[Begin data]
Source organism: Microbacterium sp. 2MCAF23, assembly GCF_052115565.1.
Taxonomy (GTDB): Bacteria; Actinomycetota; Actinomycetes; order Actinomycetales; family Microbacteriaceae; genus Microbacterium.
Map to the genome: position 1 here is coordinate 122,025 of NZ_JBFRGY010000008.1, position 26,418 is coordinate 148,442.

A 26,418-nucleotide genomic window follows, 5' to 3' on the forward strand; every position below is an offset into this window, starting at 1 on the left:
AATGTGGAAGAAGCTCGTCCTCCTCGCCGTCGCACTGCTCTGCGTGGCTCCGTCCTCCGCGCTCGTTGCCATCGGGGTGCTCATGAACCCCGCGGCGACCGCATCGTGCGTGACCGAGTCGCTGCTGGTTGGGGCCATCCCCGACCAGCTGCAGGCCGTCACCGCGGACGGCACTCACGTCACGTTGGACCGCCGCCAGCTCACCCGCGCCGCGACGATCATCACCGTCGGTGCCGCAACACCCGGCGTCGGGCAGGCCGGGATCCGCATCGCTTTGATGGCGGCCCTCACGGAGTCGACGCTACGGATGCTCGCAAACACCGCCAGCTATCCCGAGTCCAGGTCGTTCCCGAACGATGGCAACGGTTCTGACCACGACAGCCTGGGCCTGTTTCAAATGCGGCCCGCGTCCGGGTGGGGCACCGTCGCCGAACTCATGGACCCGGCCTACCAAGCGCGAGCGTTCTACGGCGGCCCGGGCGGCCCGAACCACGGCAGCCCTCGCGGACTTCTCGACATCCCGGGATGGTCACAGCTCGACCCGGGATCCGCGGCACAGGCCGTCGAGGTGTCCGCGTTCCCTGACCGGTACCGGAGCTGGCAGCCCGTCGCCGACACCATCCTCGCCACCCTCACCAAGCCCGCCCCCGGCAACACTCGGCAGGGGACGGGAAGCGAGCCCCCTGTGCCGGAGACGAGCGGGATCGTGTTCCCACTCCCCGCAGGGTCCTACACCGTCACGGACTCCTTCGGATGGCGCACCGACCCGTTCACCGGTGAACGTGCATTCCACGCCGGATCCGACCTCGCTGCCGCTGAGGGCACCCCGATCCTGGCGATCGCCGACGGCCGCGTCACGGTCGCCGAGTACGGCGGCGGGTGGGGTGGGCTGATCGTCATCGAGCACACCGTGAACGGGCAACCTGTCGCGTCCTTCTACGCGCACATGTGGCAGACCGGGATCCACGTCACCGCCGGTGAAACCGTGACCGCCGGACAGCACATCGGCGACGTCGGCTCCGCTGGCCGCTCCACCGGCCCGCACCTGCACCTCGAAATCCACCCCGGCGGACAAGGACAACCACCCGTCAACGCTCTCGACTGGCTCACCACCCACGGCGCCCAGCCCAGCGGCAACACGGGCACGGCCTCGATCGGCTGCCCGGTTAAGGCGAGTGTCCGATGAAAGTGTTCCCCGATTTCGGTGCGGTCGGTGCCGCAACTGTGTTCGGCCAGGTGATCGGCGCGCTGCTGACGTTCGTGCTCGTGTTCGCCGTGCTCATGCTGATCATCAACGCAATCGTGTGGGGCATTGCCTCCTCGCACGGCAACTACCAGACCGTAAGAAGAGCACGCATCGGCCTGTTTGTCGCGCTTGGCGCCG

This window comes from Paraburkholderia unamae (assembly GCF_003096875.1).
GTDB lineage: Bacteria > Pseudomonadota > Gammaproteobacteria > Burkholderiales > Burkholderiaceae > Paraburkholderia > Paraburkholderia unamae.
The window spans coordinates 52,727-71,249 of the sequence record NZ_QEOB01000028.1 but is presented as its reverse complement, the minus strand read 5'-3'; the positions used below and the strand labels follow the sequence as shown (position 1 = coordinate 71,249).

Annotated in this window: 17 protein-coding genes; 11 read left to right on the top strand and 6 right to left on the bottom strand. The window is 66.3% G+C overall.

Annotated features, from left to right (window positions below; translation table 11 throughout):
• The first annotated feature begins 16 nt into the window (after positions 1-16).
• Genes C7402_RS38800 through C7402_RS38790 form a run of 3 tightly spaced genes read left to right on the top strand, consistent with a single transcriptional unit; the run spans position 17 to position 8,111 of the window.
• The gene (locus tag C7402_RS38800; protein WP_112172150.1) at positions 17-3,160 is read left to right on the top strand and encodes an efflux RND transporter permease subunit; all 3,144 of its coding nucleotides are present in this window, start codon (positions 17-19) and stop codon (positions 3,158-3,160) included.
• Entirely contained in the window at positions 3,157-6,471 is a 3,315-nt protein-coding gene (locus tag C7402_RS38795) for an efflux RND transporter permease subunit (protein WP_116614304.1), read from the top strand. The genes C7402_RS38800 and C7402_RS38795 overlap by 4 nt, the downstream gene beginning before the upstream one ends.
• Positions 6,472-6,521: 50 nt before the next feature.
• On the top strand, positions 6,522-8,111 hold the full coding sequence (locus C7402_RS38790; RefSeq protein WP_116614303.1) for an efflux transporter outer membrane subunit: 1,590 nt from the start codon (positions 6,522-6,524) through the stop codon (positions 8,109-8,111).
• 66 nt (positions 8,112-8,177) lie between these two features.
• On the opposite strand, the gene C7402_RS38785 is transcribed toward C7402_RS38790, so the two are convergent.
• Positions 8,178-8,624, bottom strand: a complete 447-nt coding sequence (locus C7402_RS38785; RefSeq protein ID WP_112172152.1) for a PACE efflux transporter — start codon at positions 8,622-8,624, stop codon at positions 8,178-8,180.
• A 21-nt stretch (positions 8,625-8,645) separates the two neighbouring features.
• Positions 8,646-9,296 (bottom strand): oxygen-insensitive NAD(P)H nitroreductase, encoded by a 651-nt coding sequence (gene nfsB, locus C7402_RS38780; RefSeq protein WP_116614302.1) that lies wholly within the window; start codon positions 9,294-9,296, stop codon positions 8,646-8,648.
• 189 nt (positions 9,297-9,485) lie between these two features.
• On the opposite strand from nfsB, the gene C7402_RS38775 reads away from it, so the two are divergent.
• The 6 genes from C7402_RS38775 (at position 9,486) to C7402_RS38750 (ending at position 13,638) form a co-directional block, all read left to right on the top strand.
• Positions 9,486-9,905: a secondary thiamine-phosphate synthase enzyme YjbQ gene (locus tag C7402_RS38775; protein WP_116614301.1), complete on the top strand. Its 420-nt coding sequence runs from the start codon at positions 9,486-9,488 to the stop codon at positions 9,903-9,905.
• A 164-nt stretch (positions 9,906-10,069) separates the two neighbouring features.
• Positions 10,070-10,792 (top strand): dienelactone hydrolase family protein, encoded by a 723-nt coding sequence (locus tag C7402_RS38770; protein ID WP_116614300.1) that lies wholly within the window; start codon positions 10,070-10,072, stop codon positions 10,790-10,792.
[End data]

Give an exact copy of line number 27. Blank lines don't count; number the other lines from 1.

• Positions 10,070-10,792 (top strand): dienelactone hydrolase family protein, encoded by a 723-nt coding sequence (locus tag C7402_RS38770; protein ID WP_116614300.1) that lies wholly within the window; start codon positions 10,070-10,072, stop codon positions 10,790-10,792.